The World of Pure Science





Professor Sumantra Shona Chattarji

Neurobiology of Learning and Memory
National Centre for Biological Sciences


1.Why do you think there is still a huge trend for engineering and medical?

This works two ways as students who have opted for a science stream with an aptitude for mathematics go into engineering and the rest go into medical. But from experience, I’ve seen how this one way of streamlining a student’s career choices can create problems as they eventually realise that their passion lies in the opposite and are unable to go into the other field due to the lack of knowledge and understanding in that field.

2.What is pure science?

The boundaries of science are diminishing in today’s world. There are conventional fields like physics, chemistry and mathematics on one side and biology and biological sciences on the other side. Pure science mainly deals with understanding the fundamental nature of concepts. It deals with mechanisms, mysteries of nature etc. People further take this understanding and translate it into an application. That is what pure sciences – or basic science – deal with.

3. What is the scope for pure science?

The scope in pure sciences must be divided into two categories – on a career-oriented/financial option and a scope for personal growth and satisfaction. It’s purely based on an individual’s preference. It can depend entirely on what they want to pursue. There is freedom to research and alter concepts. It’s all about finding your place. The future lies mainly in the South-Asian countries. But the biggest drawback has been the fact that people pursue studies in this field just for the sake of getting a certificate and later, a job. The lack of interest has been haunting this field. But with the coming of IISERs, a new sense of awareness has been thrown on to the field and people are beginning to catch on. Learning science is best with hands-on practical experiences, which is what IISER provides. They give the student a taste of everything and then lets the student make a decision for themselves. Besides this, St. Xavier’s, St. Stephens etc. are all making resurgences in this field. The scope in India is limited only due to the lack of institutes. The Indian system of education has to nurture the talent pool that we have in order to get the most out of this field.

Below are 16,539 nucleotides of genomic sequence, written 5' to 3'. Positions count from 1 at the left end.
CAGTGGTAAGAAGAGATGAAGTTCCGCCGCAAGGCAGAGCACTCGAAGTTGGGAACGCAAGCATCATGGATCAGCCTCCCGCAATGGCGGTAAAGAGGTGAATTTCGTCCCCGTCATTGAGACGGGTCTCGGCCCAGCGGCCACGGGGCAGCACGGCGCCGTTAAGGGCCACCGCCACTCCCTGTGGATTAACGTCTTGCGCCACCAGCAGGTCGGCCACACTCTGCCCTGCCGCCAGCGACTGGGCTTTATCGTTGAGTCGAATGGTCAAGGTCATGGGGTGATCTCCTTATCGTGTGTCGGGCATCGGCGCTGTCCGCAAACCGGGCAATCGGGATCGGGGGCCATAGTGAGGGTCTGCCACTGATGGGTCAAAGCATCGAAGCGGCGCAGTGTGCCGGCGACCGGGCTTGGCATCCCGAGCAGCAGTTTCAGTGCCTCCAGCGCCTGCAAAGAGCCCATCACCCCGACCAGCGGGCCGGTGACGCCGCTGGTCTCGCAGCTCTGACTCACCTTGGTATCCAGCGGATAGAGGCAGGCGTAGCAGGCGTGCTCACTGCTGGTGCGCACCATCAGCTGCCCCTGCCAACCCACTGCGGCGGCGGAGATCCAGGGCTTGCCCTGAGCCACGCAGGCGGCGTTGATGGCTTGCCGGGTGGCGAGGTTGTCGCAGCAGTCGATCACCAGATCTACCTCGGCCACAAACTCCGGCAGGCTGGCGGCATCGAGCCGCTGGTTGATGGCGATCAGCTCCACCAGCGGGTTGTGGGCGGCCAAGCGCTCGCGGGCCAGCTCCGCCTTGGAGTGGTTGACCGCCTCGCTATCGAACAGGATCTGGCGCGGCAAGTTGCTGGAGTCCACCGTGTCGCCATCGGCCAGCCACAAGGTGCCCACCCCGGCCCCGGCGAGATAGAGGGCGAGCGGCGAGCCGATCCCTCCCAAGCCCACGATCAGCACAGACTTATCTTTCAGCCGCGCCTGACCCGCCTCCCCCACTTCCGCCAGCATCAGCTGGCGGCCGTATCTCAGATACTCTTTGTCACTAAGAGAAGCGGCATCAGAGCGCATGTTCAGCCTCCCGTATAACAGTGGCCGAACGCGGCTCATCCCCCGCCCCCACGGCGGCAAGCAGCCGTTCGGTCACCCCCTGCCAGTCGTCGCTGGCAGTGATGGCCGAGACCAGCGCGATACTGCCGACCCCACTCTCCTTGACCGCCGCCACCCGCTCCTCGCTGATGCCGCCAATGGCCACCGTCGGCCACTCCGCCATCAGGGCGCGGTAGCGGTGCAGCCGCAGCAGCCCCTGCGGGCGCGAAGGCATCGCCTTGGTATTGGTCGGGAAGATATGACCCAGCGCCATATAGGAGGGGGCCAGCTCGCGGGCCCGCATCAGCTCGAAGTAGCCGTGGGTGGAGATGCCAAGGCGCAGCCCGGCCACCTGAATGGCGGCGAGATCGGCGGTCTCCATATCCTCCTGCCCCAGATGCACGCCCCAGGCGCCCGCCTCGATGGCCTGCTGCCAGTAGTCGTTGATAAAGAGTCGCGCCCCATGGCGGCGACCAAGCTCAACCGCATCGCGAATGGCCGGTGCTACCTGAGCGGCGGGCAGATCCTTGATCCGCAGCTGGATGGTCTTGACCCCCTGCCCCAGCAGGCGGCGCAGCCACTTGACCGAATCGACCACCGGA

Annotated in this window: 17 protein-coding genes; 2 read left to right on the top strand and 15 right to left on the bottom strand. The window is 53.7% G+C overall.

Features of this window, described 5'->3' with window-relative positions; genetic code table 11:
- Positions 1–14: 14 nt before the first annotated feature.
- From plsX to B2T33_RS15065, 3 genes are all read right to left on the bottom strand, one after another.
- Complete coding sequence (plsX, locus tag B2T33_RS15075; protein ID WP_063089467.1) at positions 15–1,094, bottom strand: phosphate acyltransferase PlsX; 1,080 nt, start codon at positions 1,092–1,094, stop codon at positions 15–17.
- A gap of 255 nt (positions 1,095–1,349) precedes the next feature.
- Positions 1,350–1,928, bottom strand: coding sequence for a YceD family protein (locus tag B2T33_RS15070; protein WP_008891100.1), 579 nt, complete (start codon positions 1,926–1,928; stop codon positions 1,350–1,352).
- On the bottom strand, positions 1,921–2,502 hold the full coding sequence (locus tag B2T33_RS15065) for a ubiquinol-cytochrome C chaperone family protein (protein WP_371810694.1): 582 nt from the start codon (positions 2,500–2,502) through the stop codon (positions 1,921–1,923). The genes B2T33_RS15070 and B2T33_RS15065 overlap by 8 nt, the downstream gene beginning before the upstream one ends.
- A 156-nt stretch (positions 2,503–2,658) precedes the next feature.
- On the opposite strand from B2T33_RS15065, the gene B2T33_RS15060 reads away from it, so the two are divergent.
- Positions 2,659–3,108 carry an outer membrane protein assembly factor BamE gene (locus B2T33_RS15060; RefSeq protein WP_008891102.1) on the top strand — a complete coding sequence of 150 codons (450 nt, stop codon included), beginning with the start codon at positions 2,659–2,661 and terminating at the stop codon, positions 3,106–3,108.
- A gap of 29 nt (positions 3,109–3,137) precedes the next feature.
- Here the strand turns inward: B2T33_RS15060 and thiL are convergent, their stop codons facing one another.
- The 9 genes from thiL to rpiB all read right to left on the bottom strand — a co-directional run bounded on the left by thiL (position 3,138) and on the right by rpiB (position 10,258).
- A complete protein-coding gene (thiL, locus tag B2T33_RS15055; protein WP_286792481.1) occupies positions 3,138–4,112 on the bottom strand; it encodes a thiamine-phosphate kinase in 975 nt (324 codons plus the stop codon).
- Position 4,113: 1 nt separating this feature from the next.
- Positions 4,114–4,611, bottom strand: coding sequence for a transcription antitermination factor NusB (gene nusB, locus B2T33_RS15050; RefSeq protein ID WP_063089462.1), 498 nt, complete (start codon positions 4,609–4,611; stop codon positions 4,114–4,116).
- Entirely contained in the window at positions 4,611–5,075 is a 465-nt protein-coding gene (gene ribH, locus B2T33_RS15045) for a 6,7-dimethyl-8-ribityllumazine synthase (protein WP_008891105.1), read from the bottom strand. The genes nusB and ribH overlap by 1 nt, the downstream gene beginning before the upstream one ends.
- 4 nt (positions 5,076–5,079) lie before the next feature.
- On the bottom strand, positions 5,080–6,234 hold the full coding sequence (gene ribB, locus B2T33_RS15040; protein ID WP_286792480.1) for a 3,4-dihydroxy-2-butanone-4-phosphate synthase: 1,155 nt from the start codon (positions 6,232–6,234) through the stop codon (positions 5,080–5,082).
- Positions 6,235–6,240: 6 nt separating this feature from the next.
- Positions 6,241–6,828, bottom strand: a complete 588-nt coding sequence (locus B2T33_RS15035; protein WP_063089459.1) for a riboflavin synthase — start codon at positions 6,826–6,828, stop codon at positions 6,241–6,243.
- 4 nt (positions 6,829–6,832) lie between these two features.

4. Is it better to pursue an Under Graduate degree from abroad?

It depends. There are a few colleges in India which provide quality education in this field, like IISER. Due to the lack of opportunities and systematical method of education, people mainly go abroad. Courses outside India provide flexibility to mix and match courses and understand the field a little better. However, the skills provided in the course is not all that different than in India, but the options are fewer. This leads to a large number of competition for the course. But getting a degree, which has a little bit of theoretical science is a good thing in a field like Biology. The UG programs must be looked at as a stepping stone and after building a base, you can decide what you want to specialise in.

5. Where does India lie in terms of research?

India has caught up quite a bit in terms of research especially in the last 10-15 years. The government has been funding projects with value for the project. As a result, a lot of folks have returned to India to continue with their career in pure sciences. The problem lies in the infrastructure. Government colleges are in shambles.

6. Which are the best colleges in India?

IISERs are the best colleges one can find in India. Besides this, IISC, St. Stephens, St. Xaviers, Presidency College, MSU Baroda, MKU are all prominent colleges in India. From South India, we have mainly VIT. Shri Venkateshwara College of DU has a solid department of neuroscience as well.

7. What is the admission procedure to these colleges?

Most colleges look at marks while applying for admission. Besides this, most colleges have an entrance exam on the basis of which candidates are eliminated and the remaining candidates are selected for face-to-face interviews. Universities such as IISc , IICER and BITS carry out aptitude and entrance tests. Besides this, students are also given opportunities to apply for fellowship programmes in the same field through these campuses.

8. What is your one advice to students pursuing a career in any field?

Take time in deciding and settling down on a field of your choice. Second chances are hard to come by in a country like India and hence, a student must follow their heart and choose what he/she believes is right for them. Also, do sufficient research in the field of interest that you want to go into. Students miss out on the opportunities available to them due to their lack of knowledge about what they want to do. The limited exposure in the education system usually leads them to pursue a particular and established career option. In the end, I just want to say, “Find your bliss” and stick to it and you will succeed in your life in the long run.


Anindya Sharma

Student of Indian Institute of Science (Class of 2014)

I started loving what I was studying and then everything became easy. Continuous mentoring from teachers and motivation kept my focus on what I was doing. If I have made remarkable achievement in my career, it’s all because of  Deeksha